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<i>Skyfall</i>

Skyfall


Skyfall

Daniel Craig, Javier Bardem, and Judi Dench star in a film written by Neal Purvis, Robert Wade, and John Logan and directed by Sam Mendes.


Tuesday, November 13, 2012

As times got tougher, Bond got grimmer. Just when we needed a bit of the old 007 mix of swagger, self-effacing irony, and sexy-time spy yarn spinning to escape from the doldrums and horrors of life outside the movie theater, this latest and 23rd edition in the endless franchise plunges us into colder waters and a saga of internal affairs going mean and sour. Is this the price to be paid for having director Sam (American Beauty, Revolutionary Road) Mendes at the helm? Is it a sign of the times that even our popcorn has a bitter taste? Are we asking too much of our Bond fix?

Whatever the case, deep into the film, there is a splash of self-referential, in-house whimsy when Daniel Craig’s 007 throws open a garage door and ushers his tough-loving boss M into his vintage Aston Martin. On cue, the otherwise contemporary soundtrack flies in the cherished retro Bond music, with the low, twanging guitar riff we know and love. The brief flash of suave verve reminds us, by contrast, how gray this new Bond feels. From there, we’re taken to the muddy murky bog of a Scottish property known as Skyfall for the inevitable climactic orgy of violence, choreographed with a strange mix of polish and clumsiness, as if the filmmakers had lost whatever energy and professionalism they’d summoned up earlier in the project.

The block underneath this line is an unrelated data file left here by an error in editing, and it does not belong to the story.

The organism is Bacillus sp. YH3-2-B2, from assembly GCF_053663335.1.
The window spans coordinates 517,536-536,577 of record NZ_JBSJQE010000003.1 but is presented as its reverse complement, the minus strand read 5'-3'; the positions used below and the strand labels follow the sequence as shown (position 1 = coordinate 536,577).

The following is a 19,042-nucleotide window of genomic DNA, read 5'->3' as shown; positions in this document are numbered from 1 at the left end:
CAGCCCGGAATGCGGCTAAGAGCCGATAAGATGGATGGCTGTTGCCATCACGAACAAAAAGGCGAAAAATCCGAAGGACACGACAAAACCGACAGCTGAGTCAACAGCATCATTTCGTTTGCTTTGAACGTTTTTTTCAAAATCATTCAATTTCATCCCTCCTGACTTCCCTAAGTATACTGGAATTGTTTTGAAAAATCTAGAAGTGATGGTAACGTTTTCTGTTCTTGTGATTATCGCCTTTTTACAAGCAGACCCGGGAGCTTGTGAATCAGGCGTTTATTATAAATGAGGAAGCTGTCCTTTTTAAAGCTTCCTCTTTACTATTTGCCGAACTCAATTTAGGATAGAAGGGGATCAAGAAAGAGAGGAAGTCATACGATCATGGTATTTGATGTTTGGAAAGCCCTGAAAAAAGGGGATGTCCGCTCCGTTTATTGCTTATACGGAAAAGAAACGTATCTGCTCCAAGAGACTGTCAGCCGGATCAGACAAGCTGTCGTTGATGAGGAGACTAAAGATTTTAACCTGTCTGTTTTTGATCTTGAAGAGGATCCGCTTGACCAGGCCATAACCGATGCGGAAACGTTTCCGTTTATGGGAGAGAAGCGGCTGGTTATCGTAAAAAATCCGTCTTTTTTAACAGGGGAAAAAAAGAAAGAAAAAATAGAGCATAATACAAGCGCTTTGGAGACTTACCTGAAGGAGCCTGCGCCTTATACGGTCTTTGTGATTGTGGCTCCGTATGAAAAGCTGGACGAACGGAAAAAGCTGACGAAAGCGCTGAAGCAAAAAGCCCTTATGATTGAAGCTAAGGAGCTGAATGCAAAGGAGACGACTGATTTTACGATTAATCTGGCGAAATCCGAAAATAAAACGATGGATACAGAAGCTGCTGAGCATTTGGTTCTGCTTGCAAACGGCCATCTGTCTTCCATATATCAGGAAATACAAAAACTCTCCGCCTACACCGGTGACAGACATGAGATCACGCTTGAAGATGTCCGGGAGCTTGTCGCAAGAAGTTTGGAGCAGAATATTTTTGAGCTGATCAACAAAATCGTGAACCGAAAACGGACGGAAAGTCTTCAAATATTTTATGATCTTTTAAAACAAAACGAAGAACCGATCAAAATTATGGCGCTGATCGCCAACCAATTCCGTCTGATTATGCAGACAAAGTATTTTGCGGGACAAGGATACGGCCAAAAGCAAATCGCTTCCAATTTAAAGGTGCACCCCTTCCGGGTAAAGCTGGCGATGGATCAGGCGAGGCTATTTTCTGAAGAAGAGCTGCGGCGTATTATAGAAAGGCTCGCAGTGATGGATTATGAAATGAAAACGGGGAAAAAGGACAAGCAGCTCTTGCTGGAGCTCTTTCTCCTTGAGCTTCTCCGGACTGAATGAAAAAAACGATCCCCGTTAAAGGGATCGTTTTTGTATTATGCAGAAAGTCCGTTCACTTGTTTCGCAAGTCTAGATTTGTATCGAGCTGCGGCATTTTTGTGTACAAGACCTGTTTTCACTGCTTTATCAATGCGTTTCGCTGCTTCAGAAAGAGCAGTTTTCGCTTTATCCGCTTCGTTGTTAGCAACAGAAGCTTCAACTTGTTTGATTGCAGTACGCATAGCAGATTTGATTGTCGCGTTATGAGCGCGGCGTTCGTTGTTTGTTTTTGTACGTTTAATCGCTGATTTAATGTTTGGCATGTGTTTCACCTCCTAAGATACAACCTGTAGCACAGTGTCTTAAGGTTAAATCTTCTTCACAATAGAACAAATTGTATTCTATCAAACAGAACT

Mostly, the levity portion of the program is left to the cryptic wiles of Javier Bardem, who adds another soon-to-be-classic enigmatic villain character to his filmography, akin to his phantom evildoer in No Country for Old Men. As an agent gone seriously rogue and aiming to exact revenge on his mother superior and former spy allies, Bardem projects a chilling and bizarre charisma, with his blond wig and cunning, killing gaze, not to mention a job-related dental condition from hell. He spooks us and entrances us.

In terms of the narrative sweep and all-important location scouting of this Bond outing, the whole affair feels uncomfortably internalizing and claustrophobic — which comes with the territory of a story about the enemy within. Traditionally, the bosses and mission navigators do their work in the clean, detached quarters of the home MI6 office in London, while Bond and agents wrangle (and occasionally hook up) out in the world, in assorted exotic locales where our hero can mix the bad-guy-abating business with pleasures of the flesh and 007-style cool. It’s a grimmer story here, as the management (especially M) is lured into the action. Extended chase and shoot-’em-upping scenes move from the top of a train in Turkey to the London Tube to a Scottish showdown, where the underlying mother-and-child theme reaches its creepy apex.

We do get some of the Bond-flick treats we’ve come to expect, including yet another sensual opening credit sequence, this one set to the tune of Adele’s “Skyfall,” a quite decent contribution to the expanding jukebox of Bond themes. Craig continues to fit the bill as the new Bond, a lean, mean man of a few well-chosen words who’s not averse to a roll in some hay or other in the line of duty. But in this outing, the bad guy steals the show, screen presence-wise, even if justice prevails and Bond survives — to perpetuate the franchise, of course.

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